The Power of Sleep in the Healing Process

The Power of Sleep in the Healing Process

Learn about the importance of sleep, and how to sleep more soundly, with this blog post from InspireHealth.

We’re posting monthly blog posts from the integrative cancer care centre InspireHealth. This month we learn about the importance of sleep, especially when our bodies are healing.

Why do we need sleep?
Sleep is extremely important for many facets of our functioning.  Recent research has revealed what many of us have always known: sleep facilitates the learning process, lessens anxiety, and reduces the risk of depression.

Sleep is even more important during the healing process.  Physical healing is maximized during sleep, so adequate sleep promotes optimal healing.  Research has shown that sleep interruption, especially working the graveyard shift, can increase the risk of developing cancer by up to 60 percent.

Melatonin and sleep
There are many ways to help create healthy, restful sleep, and almost all of them are very simple to do!  One of the easiest ways to promote optimal sleeping is to turn off all bright lights about an hour before bedtime.  There is evidence that light in the bedroom during sleep decreases melatonin production, an important hormone that supports optimal immune function.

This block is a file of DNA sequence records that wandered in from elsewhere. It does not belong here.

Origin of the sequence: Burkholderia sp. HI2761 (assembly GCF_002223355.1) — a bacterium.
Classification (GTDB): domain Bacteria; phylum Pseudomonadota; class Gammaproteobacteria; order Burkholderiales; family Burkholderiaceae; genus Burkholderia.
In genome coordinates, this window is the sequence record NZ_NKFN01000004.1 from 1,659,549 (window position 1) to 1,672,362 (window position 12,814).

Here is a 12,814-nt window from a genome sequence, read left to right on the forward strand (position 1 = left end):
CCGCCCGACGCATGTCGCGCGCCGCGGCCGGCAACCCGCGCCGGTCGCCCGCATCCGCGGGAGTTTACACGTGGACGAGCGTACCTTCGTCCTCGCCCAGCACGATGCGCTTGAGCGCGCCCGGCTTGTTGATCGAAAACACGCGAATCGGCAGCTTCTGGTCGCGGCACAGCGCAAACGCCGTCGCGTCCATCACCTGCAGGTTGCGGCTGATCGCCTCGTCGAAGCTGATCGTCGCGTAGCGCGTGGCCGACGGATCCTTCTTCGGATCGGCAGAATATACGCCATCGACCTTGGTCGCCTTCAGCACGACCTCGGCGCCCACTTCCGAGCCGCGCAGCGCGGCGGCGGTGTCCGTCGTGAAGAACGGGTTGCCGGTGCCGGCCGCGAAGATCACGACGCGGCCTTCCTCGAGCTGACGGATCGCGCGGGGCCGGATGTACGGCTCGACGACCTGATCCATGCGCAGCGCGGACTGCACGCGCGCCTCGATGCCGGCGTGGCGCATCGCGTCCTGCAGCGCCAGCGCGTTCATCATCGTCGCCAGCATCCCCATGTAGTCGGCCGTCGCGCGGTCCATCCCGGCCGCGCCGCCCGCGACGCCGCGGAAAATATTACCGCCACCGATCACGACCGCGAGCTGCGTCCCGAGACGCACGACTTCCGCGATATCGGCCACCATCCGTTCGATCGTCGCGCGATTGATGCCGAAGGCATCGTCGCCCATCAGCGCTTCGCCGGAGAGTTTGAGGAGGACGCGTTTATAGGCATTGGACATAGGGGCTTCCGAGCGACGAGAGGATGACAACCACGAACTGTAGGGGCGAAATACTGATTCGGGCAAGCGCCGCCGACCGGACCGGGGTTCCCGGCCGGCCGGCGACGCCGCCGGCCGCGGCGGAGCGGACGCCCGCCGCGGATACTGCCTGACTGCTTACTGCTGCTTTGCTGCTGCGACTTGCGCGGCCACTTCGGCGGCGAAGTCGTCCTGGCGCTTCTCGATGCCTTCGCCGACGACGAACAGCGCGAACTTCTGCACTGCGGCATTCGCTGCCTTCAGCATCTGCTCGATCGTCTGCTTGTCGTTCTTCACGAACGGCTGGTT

Melatonin is a natural hormone produced at night by our pineal gland, a gland at the base of our brain.  If we work night shifts (or if we go to bed late or sleep in a room that is not dark), our body’s melatonin production is reduced.  This can negatively affect our immune system function.

In order to optimize melatonin production, InspireHealth advises that we turn off all the bright lights in the house by 9 pm (use dim lights if necessary) and to be in bed by 10 pm.  From an integrative medicine perspective, an hour of sleep before midnight is worth two hours of sleep after midnight, because it’s thought that sleep before midnight optimizes melatonin production.

Extra tips to help set you up for sleeping success

  1. Exercise regularly (early in the day is best).
  2. Skip the daytime nap.
  3. Avoid caffeine.
  4. Go to bed by 10 pm.
  5. Avoid watching TV right before bed.
  6. Read something calm or peaceful to help you relax.
  7. Wear socks to bed if your feet get cold.
  8. Avoid drinking any fluids within 2 hours of going to bed.
  9. Avoid large meals within 3 hours of bedtime.
  10. Sleep in complete darkness or as close to it as possible.

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